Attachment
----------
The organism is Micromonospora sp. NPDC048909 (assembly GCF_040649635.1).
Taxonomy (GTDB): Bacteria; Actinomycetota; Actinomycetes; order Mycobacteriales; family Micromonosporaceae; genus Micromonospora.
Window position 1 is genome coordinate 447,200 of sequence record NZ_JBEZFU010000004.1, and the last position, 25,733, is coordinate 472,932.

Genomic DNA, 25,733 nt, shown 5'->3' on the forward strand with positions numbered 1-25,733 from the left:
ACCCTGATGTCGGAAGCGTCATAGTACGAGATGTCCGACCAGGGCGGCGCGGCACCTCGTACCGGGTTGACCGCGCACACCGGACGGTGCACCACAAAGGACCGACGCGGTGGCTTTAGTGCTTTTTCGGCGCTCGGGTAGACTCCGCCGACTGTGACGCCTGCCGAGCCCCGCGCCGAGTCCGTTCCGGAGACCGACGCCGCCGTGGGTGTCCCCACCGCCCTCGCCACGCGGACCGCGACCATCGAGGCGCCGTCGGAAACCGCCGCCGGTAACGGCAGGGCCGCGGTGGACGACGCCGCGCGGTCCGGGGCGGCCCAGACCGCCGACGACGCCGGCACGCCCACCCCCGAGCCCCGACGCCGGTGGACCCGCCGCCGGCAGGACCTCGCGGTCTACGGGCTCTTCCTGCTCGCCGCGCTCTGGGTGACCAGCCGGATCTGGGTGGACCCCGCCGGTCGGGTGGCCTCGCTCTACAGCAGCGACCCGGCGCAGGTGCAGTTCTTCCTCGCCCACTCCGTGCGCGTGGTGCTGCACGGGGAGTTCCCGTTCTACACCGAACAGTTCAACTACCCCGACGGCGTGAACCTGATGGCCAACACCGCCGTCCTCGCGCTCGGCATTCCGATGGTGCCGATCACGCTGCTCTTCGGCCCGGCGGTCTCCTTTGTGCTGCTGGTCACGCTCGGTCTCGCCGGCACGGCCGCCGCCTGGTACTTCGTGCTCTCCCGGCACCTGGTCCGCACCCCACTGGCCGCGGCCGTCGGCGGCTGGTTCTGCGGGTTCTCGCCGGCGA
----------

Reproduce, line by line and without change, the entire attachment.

The organism is Micromonospora sp. NPDC048909 (assembly GCF_040649635.1).
Taxonomy (GTDB): Bacteria; Actinomycetota; Actinomycetes; order Mycobacteriales; family Micromonosporaceae; genus Micromonospora.
Window position 1 is genome coordinate 447,200 of sequence record NZ_JBEZFU010000004.1, and the last position, 25,733, is coordinate 472,932.

Genomic DNA, 25,733 nt, shown 5'->3' on the forward strand with positions numbered 1-25,733 from the left:
ACCCTGATGTCGGAAGCGTCATAGTACGAGATGTCCGACCAGGGCGGCGCGGCACCTCGTACCGGGTTGACCGCGCACACCGGACGGTGCACCACAAAGGACCGACGCGGTGGCTTTAGTGCTTTTTCGGCGCTCGGGTAGACTCCGCCGACTGTGACGCCTGCCGAGCCCCGCGCCGAGTCCGTTCCGGAGACCGACGCCGCCGTGGGTGTCCCCACCGCCCTCGCCACGCGGACCGCGACCATCGAGGCGCCGTCGGAAACCGCCGCCGGTAACGGCAGGGCCGCGGTGGACGACGCCGCGCGGTCCGGGGCGGCCCAGACCGCCGACGACGCCGGCACGCCCACCCCCGAGCCCCGACGCCGGTGGACCCGCCGCCGGCAGGACCTCGCGGTCTACGGGCTCTTCCTGCTCGCCGCGCTCTGGGTGACCAGCCGGATCTGGGTGGACCCCGCCGGTCGGGTGGCCTCGCTCTACAGCAGCGACCCGGCGCAGGTGCAGTTCTTCCTCGCCCACTCCGTGCGCGTGGTGCTGCACGGGGAGTTCCCGTTCTACACCGAACAGTTCAACTACCCCGACGGCGTGAACCTGATGGCCAACACCGCCGTCCTCGCGCTCGGCATTCCGATGGTGCCGATCACGCTGCTCTTCGGCCCGGCGGTCTCCTTTGTGCTGCTGGTCACGCTCGGTCTCGCCGGCACGGCCGCCGCCTGGTACTTCGTGCTCTCCCGGCACCTGGTCCGCACCCCACTGGCCGCGGCCGTCGGCGGCTGGTTCTGCGGGTTCTCGCCGGCGA